I'll tell you a secret that only my very best friends know, I love reality TV! Well not all reality TV but the stories about the American experience that deliver insight into closed societies like Escaping Polygamy and Leah Rimini: Scientology and the Aftermath. Aside from those shows, I love travel shows and almost anything on HGTV. When I was younger, I loved MTV's The Real World and Cops. I can still here that infamous tune, bad boys, bad boys, what you gonna do, what you gonna do when they come for you...
However, there is one show that makes me cringe, but I watch it ...sort of like how I watch Alien or Prometheus... it's the documentary series, Beyond Scared Straight on A&E. The show details an intense day long journey of troubled young people whose parents have sent them jail. The visit includes inmates and corrections officers screaming at them until they realize jail is not the place to be. Parents visit their children in jail and talk to them through phones separated by glass barriers. At the end of the day, it is up to a judge (and the consent slip) to determine if they go home or have to spend the night. Usually, the adolescents are crying and have been through enough trauma, realizing their mistakes (if only temporarily) and are apologizing profusely to their parents, professing all of their wrongs and how they will be made right.
Why do I watch this show when the only thing scarier to me than American jail is foreign jail? To think these young people would have behavior that leads them to this place is a wonder to me. In the US, there are nearly 2.3 million people in prison, and over 200k are women. As a person, passionate about public health, for me, this show sheds light into the missing stories of what happens in prison and what leads some young people on the path to incarceration. Whether or not the method of the program - one which conveys bullying from the officers and inmates, threats of beat downs and rape juxtaposed to gentler counseling sessions, to "get through" to rowdy young people is correct; it certainly shows that BOTH a shock experience coupled with mentoring from the officers can turn lives around. The officers and inmates do not coddle or mince words, the experience is a real American jail - single cell, overcrowded, locked down, terrible food, aggressive inmates, lots of handcuffs, and tough corrections officers.
Is this the right way to rehab young people gone rogue - stealing, disrespecting their parents, fighting, drinking, drug use, etc.? I don't know. One might argue that this treatment is warranted by the terror created for families dealing with these situations. Often, the family who brings the children to the jail program are mothers, usually in a single parent household. When the viewer gets a glimpse into the homes, we see families broken apart by having other relatives in jail, poverty, lack of resources and other surrounding influences such as gang violence and drug dealing.
The show crosses racial and gender barriers, but one thing seems common for most of the families: poverty. One might argue that this show targets low income families in an attempt to exploit them, but no parent wants to see their child in prison, and this program is often a last resort. Can we or should we deal with bad behavior by a visit to prison? Will this combat the long-term issues related to poverty, crime in the surrounding area, trauma, depression, and the social determinants of health? How can we do better?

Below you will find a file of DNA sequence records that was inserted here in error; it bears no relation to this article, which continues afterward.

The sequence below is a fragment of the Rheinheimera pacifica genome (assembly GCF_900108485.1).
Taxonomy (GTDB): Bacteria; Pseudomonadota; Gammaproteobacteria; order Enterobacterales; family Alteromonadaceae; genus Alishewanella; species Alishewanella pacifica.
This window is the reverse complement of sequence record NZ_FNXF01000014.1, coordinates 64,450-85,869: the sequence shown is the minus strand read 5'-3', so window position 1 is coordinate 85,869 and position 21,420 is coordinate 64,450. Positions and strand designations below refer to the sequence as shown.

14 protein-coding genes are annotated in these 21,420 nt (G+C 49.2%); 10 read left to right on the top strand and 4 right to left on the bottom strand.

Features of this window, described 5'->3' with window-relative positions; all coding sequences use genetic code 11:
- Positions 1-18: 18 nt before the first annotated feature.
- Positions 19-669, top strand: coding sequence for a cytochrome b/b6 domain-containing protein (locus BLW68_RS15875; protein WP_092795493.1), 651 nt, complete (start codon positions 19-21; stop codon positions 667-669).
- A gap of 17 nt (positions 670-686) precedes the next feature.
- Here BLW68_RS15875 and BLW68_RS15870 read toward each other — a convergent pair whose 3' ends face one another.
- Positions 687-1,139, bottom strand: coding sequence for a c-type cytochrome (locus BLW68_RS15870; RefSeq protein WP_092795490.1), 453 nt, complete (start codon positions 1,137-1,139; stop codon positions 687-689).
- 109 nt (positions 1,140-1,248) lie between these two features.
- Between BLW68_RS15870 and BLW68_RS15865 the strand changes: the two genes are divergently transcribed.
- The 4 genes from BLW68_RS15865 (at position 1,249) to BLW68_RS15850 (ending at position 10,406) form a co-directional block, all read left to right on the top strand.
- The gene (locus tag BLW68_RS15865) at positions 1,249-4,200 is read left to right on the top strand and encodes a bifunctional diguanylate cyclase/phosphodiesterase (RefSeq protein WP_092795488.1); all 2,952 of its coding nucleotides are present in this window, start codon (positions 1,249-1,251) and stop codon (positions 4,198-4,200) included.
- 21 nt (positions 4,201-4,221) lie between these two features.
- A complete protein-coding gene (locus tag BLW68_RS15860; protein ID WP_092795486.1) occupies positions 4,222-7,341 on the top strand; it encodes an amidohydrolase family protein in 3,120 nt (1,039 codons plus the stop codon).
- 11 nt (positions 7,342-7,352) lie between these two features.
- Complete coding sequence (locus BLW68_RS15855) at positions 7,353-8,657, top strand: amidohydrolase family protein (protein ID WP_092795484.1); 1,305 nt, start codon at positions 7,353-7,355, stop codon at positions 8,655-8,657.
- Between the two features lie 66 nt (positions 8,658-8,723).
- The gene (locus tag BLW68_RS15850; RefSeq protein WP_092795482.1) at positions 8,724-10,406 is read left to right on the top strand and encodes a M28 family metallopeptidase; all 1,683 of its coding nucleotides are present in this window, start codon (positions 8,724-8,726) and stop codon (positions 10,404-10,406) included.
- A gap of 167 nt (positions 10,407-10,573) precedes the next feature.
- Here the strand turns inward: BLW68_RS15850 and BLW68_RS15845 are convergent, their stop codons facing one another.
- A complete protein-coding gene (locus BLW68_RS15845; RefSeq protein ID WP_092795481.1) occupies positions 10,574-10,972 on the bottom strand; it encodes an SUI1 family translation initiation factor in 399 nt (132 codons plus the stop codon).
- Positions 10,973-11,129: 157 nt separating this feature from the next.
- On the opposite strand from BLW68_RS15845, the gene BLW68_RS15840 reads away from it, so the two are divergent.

In the US, the David Lynch Foundation offers meditation programs in schools to reduce stress and violence, as we know many children live in these environments of poverty, fear, and trauma. The mediation program is having a profoundly positive effect on children and school environments. Children should also have regular visits to a general practitioner (GP). A GP can identify issues of concern and refer out to psychologists and other mental health professional to provide counseling services - but, if children and parents do not have access to a GP, it's less likely that they will have access to mental health counselling. In addition, communities and law enforcement can offer second chances to offenders by creating a "continuum of care" by referring juvenile offenders to various treatment programs, but with the ability to stay connected to their family and community.
Unfortunately, second chances don't often come around like they do on Pitbulls & Parolees, another show I love, that features the Villalobos Rescue Center, where both pitbulls and parolees can have a second chance. Outside of the US, Norway's, recidivism rate is 20% compared to approximately 75% in the United States. Why? In countries, such as Norway and Rwanda, societies believe reconciliation, education and rehabilitation are superior to a revolving door of incarceration. Even after the Rwandan genocide in 1994 where some 800,000 people were slaughtered, the government realized that it did not have the capacity to incarcerate every criminal, so it began an unheard-of process of reconciliation using gacaca courts, which has ultimately led it to economic prosperity and relatively low crime rates, especially violent crime. In all countries, the path to incarceration can always be reduced. It will be interesting to see where the US falls over the next 5 to 10 years.
Tsahia (like Tsunami - yes, the T is silent - Sa-hee-ah) is a healthcare enthusiast working to transform patient care for all of us while driving creative and innovative solutions with technology.